The lowest point in North America and the highest point in the 48 contigious states can be found in California. From Badwater in Death Vally to Mt. Whitney 100 miles to the west, the extremes of nature are presented to the western traveler. Death Valley has become one of my favorite locations to create images since my first visit there in 2001. Living in Las Vegas, I can be at Furnace Creek in less that two hours. The geographic and geologic features of Death Valley are magnificent. From Darwin Falls in the west, to the giant sand dunes of Stovepipe Wells and Eureka Dunes, Death Valley offers the photographer a plethora of possibilities.
Bryce Canyon is located in Southwestern, Utah on the Paunsaugunt Plateau. This canyon was carved by the Paria River and is geologically the upper section of the Grand Staircase.The 'pink cliffs" that are exposed here leave the visitor breathless. Photography is best done at sunrise here because of the main ampitheater's (Bryce Ampitheater) Eastern exposure. Sunset is still beautiful, but the light dissipates quickly over the plateau. In my opinion, Fairyland Canyon and the Bryce Ampitheater are the best locations for photography. I also recommend hiking into the "Wall Street"and "Thor's Hammer" area along the Navajo Loop and Queen's Garden trail.
The Anasazi of "Ancient Ones" have left numerous ruins to be explored in the American Southwest. Various theories abound as to their origins and extinction. In either case, the ruins make for great photographic opportunities.
In addition, the Druids of the Salisbury Plain and the missionaries of the Americas have created monoliths and cathedrals worth exploring.
There aren't many places I go to every chance I get. Colorado is one of them. I graduated from Fort Lewis College in Durango, Colorado in 1984. The San Juan Mountains are a wonderful place to travel, especially during the summer. Wildflowers spread across high mountain pastures and the skies are the deepest of blues. The Great Sand Dunes National Park, Wolf Creek Pass, Pagosa Springs, Red Mountain Pass, The Dallas Divide and other locations in Southern Colorado are among my favorites. Autumn explodes in an array of yellows, oranges and reds from the millions of Aspen trees. These colors stand in stark contrast to the deep green of the pine trees, making for spectacular images.
If I could choose only one part of the country to photograph, it would probably be Southern Utah. No where else can one find the unique geologic features found here. From the Paria / Escalante Wilderness to Cedar Breaks, Southern Utah offers a diverse landscape for creating dramatic images. Bryce, Zion, Capital Reef, Coral Pink Sands and Lake Powell ar all found here. As part of what is known as the "Grand Circle" these areas represent a major portion of my photographic collection.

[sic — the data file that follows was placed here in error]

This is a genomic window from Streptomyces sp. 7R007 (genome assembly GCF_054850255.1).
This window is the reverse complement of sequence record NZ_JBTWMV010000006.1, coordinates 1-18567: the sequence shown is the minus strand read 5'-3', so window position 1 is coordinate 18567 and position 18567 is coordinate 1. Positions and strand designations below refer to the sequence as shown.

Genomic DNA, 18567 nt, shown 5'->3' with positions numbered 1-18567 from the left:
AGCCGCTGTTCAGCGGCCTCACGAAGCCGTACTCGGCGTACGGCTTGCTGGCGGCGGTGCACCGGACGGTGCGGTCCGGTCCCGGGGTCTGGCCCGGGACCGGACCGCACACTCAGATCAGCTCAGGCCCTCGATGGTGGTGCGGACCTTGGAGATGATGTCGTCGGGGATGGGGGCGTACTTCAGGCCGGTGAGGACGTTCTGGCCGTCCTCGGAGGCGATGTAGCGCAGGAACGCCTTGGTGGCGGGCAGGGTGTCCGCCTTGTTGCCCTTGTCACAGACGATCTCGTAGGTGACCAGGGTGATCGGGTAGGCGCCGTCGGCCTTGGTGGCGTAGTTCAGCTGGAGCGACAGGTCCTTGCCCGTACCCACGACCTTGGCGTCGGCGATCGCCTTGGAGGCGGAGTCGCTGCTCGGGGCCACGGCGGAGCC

Every spring, the high country meadows in Colorado and the deserts in Arizona display their colors to the world. After laying dormant for an entire year, the cactus blossoms burst open and the deserts glow with orange and yellow. In Colorado, places like Yankee Boy Basin near Ouray and the meadows around Silverton, are favorite places for us to photograph. From the mountain pastures of Colorado and Washington State, to the valleys of the Arizona deserts, we wait in anticipation every spring to see what colors the winter rains and spring runoff bring.
Reflections have always had a special place in my photographic images. I enjoy their inherent symmetry and balance. Whether it is a mountain lake or a reflection in a stream, I enjoy the colorful abstractions that are created when the subjects are reflected. When the sun is not directly shining on the water and is still shining on the subject being reflected, the images created are of better quality. I often use a graduated neutral density filter to accomodate the differences in the amount of light on the water and on the subject. It is the balance of the image that makes for a quality photograph.
White Sands National Monument just outside of Alamogordo, New Mexico, is a photographers dream. The beautiful whitr sand takes on the colors of the sky, blue, pink, gray. The intermittent yuccas, and the sand dune formations are immaculate. Early in the morning, when the light is very low, the ripples of sand make dynamic patterns across the landscape.
New England has always held a special place in my mind since living there as a child. When I think of New England, I usually think of the beautful Fall foliage. After visiting Vermont in 2006 for a photo workshop, I vowed to return to New England every fall for the changing of the leaves. I hope to fill this gallery with images of Vermont, Maine and other destinations after my adventures each Autumn.